So there you are, quietly enjoying some internet porn, when you hear a letter drop on to the mat. It is from Davenport Lyons, a media and IP firm, demanding around £500 for the porn. And it has killed the mood.
Davenport has come in for a lot of stick concerning its cease-and-desist programme against file-sharers, which encompasses all types of content, including music, videogames and films.
The firm has been working with internet service providers (ISPs) and the courts to hunt for internet users who are thought to have downloaded copyrighted material illegally. The firm then sends letters demanding £500 compensation to the alleged file-sharers on behalf of the IP-owning clients.
The main problem with this approach is the loss of goodwill towards the brands – both of the law firm and the copyright owners. Videogame maker Atari has pulled out of the scheme because of the potential damage to its brand.
Some of the thousands of letters end up going to innocent people. It is a scattergun scheme. For example, the firm sent a letter demanding £500 for an illegal download of hardcore gay porn film Army F*ckers to a bemused elderly couple. The download was registered on their internet address, but the abundance of wireless networks means the real perpetrator could be anyone within an 80-metre radius.
One consequence for Davenport is that consumer group Which? has complained to the Solicitors Regulatory Authority (SRA) about the firm’s letters.
In a letter sent to the SRA, Which? accused Davenport of “bullying” behaviour and claimed the firm had made “incorrect assertions about the nature of copyright infringement”.
Deborah Prince, Which? head of legal affairs, said: “We think the SRA needs to take urgent action against Davenport Lyons.”
But the firm has hit back, saying the letters were legally correct and that the scheme is not bullying. In a statement, the firm says: “We’re confident that
we’ve not breached SRA rules. What we will say is that Which?’s letter to the
SRA contains a number of errors, misstatements and assumptions that are simply incorrect. We’re surprised that Which?, a consumer group, should wish to attack so strongly a scheme which is designed to protect copyright, the theft of which costs consumers each year.”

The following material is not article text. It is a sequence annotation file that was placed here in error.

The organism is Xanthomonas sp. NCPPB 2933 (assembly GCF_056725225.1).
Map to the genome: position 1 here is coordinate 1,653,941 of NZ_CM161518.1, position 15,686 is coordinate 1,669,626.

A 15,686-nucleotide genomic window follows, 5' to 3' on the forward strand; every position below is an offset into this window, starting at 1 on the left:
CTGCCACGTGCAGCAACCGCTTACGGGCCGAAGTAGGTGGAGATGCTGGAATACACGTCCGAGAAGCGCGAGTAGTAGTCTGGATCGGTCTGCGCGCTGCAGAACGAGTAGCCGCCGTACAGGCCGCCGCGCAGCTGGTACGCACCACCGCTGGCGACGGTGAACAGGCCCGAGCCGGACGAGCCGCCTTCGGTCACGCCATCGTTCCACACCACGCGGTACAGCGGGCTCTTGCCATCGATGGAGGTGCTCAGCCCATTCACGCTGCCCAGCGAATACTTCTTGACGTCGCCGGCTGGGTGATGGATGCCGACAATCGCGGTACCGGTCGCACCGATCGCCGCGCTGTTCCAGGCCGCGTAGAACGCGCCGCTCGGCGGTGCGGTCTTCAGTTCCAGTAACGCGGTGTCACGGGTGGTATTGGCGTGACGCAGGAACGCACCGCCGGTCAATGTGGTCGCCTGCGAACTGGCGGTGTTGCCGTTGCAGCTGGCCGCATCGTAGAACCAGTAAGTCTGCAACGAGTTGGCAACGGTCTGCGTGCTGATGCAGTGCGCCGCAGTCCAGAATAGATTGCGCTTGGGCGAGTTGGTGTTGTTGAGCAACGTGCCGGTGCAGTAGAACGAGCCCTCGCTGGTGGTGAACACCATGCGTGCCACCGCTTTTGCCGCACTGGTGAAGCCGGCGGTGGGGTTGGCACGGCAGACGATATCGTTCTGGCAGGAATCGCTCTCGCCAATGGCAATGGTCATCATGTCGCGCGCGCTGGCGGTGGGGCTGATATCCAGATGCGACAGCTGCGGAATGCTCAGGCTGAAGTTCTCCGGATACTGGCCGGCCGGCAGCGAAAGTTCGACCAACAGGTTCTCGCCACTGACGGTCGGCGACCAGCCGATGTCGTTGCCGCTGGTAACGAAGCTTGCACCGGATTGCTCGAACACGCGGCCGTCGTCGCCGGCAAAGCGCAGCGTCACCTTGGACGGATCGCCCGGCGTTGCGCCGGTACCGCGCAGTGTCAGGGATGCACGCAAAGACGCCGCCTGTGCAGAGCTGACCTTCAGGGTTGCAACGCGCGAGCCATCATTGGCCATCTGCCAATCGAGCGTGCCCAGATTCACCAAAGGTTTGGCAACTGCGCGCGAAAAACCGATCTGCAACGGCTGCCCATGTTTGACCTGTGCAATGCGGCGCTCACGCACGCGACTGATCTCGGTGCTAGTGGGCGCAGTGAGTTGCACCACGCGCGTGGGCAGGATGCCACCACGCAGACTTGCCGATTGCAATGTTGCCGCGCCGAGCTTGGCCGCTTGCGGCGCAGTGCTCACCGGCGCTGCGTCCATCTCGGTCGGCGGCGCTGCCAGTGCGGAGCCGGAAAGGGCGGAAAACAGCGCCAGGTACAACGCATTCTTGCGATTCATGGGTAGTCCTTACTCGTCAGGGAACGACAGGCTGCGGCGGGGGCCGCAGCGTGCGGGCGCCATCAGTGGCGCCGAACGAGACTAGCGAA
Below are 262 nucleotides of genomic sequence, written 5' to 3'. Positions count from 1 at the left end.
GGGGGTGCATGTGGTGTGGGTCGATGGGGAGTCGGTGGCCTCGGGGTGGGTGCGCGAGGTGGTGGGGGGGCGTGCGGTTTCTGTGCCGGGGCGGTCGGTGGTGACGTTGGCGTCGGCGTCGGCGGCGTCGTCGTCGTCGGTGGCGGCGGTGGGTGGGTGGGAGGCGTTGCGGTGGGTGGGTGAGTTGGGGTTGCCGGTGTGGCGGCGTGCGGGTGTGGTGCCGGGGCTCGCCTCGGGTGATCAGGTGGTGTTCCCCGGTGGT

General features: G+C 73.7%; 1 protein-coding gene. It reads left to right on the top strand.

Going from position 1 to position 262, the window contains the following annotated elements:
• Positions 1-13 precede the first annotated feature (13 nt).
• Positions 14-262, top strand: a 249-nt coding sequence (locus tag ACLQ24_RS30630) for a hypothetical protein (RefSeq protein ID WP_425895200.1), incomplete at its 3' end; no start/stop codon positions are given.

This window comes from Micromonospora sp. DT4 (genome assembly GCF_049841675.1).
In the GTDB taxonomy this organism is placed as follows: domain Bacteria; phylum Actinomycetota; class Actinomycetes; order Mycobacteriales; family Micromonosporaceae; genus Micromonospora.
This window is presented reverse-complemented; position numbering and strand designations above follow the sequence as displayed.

The row highlights a legal dilemma. The internet is a perfect tool for copyright theft, whether it be for downloading pirated films or music files ripped from CDs. But no one has really come up with a perfect plan of how to put a stop to it.
The only real alternative to a splurge of legal letters is to give ISPs incentives to police their own customers. So far threats of legal action against the ISPs have not produced great results.
The ISPs are reluctant to pursue their customers because of the damage to their own brands and claim they are just the pipes that carry the internet and not the regulators of the internet.
Robert Horsfall, partner at music boutique Sound Advice, says: “Copyright owners are perfectly entitled to take legal action against file-sharers, but that’s not to say that they should. In practical terms, it’s only possible to pursue a finite number of cases against a background of widespread file-sharing, and this is perceived as unfair.
“The music industry can’t act in isolation and there’s been considerable pressure exerted on ISPs to do more to prevent file-sharing on their networks. This has been more constructive than taking legal action, but real results may not be achieved until ISPs begin to offer music services themselves.
“In doing so, it will create a commercial rather than a legal imperative for ISPs to act against illegal file-sharers under the terms and conditions, such as fair usage, that they impose on their customers.”
Until the day comes that ISPs join the fight against copyright theft on the internet, the mailshots will continue to go out. The real question for Davenport is whether the revenue it makes with the scheme balances out the potential damage to the firm’s image.